Folk indie band Alt-J won this year’s Mercury Prize for best album of 2012 at a ceremony in Camden’s Roundhouse on 1 November which was shown on Channel 4 the following day. The Roundhouse and a Channel 4 broadcast were new experiences for the Mercury which had previously been broadcast by the BBC from the Grosvenor House Hotel. Last year’s second presenter, Lauren Laverne was promoted to the top slot in place of Jools Holland (whose Later… competed with it on the Friday night TV schedules). Her own previous subordinate slot was occupied by the new Radio 1 breakfast, Nick Grimshaw.
The shortlist has been widely criticised in the media, including The Founder, for being safe and a bit radio-2-friendly. It looked momentarily as if that complaint was going to be met head on by the opening act, Plan B’s exuberantly brilliant and edgy performance of the title track of his nominated album, ill Manors (my own favourite for the prize). Yet at its conclusion, there was only a smattering of polite applause from the dinner tables scattered throughout the Roundhouse, and a palpable sigh of relief from the audience as if signalling that now that the edgy intruder, the only act not likely to get any airplay on radio 2, was out of the way, the proceedings proper could begin.
I will not list every other performance of the night, because on the whole they simply reinforced the feeling of safety and blandness. I will pick on three acts, the winners, Alt-J, and two acts that confounded expectations in opposite ways.
Django Django followed Plan B. I like their album a lot despite the fact that, unlike Plan B, it is a “mature” sound (fair enough, I’m a “mature” student) that seems to fit with this year’s judges’ strategy for nominations. They chose to play ‘WOR’ already one of the less impressive tracks on their eponymous debut album, and played it without the little passion that is in the album version. The inevitable polite applause followed.
On the other hand, jazz trio Roller Trio, whom everyone dismissed (including The Founder) as an interesting jazz act that couldn’t win, produced the performance of the night, on sophisticated drums (Luke Weddin-Williams), intricate electric guitar (Luke Wynter) and discordant sax (James Mainwaring) with ‘ The Interrupters.’ The crowd were rapturous for the only time that evening, which could be dismissed as the natural joy of a Radio 2 audience, except that I (who rarely listens to either Radio 2 or jazz) also thought it was a fantastic performance. Had the judges been required to take live performances into account, Roller Trio could well have stolen the prize.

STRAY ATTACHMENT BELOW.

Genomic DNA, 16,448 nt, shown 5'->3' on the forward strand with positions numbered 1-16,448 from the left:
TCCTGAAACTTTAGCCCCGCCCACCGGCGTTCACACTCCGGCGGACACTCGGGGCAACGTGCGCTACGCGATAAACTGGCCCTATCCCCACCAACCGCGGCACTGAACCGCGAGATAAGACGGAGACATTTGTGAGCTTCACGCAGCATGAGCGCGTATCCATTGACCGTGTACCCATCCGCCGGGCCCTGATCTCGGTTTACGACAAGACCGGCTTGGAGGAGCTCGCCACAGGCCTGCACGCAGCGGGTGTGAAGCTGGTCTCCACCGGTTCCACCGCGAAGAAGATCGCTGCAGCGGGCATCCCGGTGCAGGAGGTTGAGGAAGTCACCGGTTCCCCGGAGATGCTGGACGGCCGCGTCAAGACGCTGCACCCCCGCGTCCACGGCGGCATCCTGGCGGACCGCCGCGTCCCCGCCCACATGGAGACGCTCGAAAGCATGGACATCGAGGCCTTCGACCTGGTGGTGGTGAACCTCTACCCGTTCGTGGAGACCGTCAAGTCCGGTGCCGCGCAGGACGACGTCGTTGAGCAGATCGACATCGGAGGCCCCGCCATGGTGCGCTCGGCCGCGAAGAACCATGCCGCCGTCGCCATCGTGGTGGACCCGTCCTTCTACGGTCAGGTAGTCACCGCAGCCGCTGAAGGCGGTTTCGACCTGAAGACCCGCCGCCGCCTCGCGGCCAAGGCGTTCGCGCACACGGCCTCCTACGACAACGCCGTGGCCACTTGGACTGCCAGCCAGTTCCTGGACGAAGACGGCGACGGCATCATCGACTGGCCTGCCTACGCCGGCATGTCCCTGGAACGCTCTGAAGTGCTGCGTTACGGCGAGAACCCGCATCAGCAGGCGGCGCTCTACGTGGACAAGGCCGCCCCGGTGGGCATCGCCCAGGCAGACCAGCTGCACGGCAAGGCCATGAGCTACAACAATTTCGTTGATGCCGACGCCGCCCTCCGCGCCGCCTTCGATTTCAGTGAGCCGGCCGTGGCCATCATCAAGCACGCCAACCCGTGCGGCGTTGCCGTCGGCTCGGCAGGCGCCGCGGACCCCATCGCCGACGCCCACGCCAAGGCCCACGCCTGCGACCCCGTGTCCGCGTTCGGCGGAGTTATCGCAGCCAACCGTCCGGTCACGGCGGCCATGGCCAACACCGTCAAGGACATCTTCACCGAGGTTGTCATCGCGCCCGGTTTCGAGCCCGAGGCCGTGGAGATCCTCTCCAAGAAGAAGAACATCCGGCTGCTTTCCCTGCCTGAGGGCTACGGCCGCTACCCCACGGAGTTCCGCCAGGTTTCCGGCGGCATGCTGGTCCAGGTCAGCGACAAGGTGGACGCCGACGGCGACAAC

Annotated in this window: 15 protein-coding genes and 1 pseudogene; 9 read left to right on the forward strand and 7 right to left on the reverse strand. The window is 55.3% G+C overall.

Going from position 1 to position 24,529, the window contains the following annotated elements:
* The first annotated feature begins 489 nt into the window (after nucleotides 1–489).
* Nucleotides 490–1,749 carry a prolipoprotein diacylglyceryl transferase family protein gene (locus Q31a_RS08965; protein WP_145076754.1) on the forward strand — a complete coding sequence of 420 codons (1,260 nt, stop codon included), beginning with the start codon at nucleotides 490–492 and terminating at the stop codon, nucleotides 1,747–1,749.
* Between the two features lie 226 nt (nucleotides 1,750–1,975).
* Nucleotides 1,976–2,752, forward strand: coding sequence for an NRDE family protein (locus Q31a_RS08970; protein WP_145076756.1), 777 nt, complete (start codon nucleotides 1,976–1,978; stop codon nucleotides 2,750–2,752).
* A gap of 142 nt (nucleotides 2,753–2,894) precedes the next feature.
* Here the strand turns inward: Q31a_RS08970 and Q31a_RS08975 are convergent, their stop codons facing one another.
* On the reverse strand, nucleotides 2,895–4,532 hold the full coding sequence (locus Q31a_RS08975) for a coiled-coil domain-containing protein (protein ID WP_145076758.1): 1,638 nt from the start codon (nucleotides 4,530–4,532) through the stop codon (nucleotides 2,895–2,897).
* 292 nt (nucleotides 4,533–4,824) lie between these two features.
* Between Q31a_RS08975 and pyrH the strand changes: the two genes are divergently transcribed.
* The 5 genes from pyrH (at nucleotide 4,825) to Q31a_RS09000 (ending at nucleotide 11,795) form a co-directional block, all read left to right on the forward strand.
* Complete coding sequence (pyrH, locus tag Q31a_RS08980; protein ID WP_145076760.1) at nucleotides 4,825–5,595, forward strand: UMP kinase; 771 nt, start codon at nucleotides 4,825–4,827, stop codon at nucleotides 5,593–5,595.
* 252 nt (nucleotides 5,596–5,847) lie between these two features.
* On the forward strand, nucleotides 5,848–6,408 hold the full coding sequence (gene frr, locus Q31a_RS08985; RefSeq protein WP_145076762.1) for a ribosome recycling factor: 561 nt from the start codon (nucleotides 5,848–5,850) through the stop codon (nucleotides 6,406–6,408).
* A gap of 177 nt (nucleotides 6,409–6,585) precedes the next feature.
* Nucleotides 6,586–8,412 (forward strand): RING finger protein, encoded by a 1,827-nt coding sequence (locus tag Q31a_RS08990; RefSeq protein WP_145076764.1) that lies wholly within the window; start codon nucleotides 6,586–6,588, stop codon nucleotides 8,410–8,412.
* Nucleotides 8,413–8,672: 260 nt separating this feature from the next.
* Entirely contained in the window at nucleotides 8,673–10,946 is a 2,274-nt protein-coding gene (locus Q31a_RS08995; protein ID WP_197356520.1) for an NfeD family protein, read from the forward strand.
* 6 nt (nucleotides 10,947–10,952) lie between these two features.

Alt-J performed the haunting ‘Tesselate’ twice in the evening, both as part of the normal line-up and again once they had won the prize. It’s hard to fault the precise and subtle percussion from Thom Green, Joe Newman’s Radiohead-like/lite vocals and the ghostly, high-pitched backing vocals from keyboardist Gus Unger-Hamilton. The performance attracted polite applause, and their subsequent acceptance speech and interview was an unusually polite, unexcitable affair.
From the perspectivce of seeing it on TV, it is not clear that the move to the Roundhouse is a successful move. The Roundhouse is a tricky venue to get right in terms of sound (I’ve seen both great and horrendous gigs there) and, on TV at least, the Mercury Prize sounded more muted than it has done in its earlier Grosvenor House setting. It certainly contributed to the subdued feeling of the whole event, but nothing like as much as the nominated acts and the judges who chose them.